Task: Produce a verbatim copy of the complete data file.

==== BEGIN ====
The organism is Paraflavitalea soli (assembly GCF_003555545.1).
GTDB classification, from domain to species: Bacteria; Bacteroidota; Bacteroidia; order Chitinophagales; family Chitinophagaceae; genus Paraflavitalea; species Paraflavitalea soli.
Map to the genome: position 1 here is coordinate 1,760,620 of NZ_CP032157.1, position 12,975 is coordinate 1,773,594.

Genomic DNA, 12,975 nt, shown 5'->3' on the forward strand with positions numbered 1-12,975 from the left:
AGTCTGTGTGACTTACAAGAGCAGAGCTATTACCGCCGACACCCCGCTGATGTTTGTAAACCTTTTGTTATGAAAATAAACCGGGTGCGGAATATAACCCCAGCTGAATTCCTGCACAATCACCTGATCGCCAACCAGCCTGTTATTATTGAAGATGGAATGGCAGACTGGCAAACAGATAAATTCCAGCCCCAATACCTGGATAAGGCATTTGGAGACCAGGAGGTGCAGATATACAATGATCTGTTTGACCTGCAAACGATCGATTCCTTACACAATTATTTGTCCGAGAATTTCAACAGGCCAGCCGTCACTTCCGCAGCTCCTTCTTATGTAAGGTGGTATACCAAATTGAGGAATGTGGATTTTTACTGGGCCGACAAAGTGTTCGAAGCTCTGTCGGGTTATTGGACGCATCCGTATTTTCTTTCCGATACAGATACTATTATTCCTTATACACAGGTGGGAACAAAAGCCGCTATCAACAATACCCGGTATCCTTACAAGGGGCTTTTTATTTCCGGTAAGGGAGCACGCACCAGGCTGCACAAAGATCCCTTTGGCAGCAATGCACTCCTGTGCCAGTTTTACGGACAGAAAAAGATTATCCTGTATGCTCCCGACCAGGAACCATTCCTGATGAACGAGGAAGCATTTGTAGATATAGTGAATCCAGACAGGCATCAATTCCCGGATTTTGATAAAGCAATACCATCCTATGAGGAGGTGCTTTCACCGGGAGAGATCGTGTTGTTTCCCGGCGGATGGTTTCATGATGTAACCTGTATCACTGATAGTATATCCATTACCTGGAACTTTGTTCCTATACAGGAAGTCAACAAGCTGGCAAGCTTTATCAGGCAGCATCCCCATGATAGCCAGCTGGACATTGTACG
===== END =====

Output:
The organism is Paraflavitalea soli (assembly GCF_003555545.1).
GTDB classification, from domain to species: Bacteria; Bacteroidota; Bacteroidia; order Chitinophagales; family Chitinophagaceae; genus Paraflavitalea; species Paraflavitalea soli.
Map to the genome: position 1 here is coordinate 1,760,620 of NZ_CP032157.1, position 12,975 is coordinate 1,773,594.

Genomic DNA, 12,975 nt, shown 5'->3' on the forward strand with positions numbered 1-12,975 from the left:
AGTCTGTGTGACTTACAAGAGCAGAGCTATTACCGCCGACACCCCGCTGATGTTTGTAAACCTTTTGTTATGAAAATAAACCGGGTGCGGAATATAACCCCAGCTGAATTCCTGCACAATCACCTGATCGCCAACCAGCCTGTTATTATTGAAGATGGAATGGCAGACTGGCAAACAGATAAATTCCAGCCCCAATACCTGGATAAGGCATTTGGAGACCAGGAGGTGCAGATATACAATGATCTGTTTGACCTGCAAACGATCGATTCCTTACACAATTATTTGTCCGAGAATTTCAACAGGCCAGCCGTCACTTCCGCAGCTCCTTCTTATGTAAGGTGGTATACCAAATTGAGGAATGTGGATTTTTACTGGGCCGACAAAGTGTTCGAAGCTCTGTCGGGTTATTGGACGCATCCGTATTTTCTTTCCGATACAGATACTATTATTCCTTATACACAGGTGGGAACAAAAGCCGCTATCAACAATACCCGGTATCCTTACAAGGGGCTTTTTATTTCCGGTAAGGGAGCACGCACCAGGCTGCACAAAGATCCCTTTGGCAGCAATGCACTCCTGTGCCAGTTTTACGGACAGAAAAAGATTATCCTGTATGCTCCCGACCAGGAACCATTCCTGATGAACGAGGAAGCATTTGTAGATATAGTGAATCCAGACAGGCATCAATTCCCGGATTTTGATAAAGCAATACCATCCTATGAGGAGGTGCTTTCACCGGGAGAGATCGTGTTGTTTCCCGGCGGATGGTTTCATGATGTAACCTGTATCACTGATAGTATATCCATTACCTGGAACTTTGTTCCTATACAGGAAGTCAACAAGCTGGCAAGCTTTATCAGGCAGCATCCCCATGATAGCCAGCTGGACATTGTACG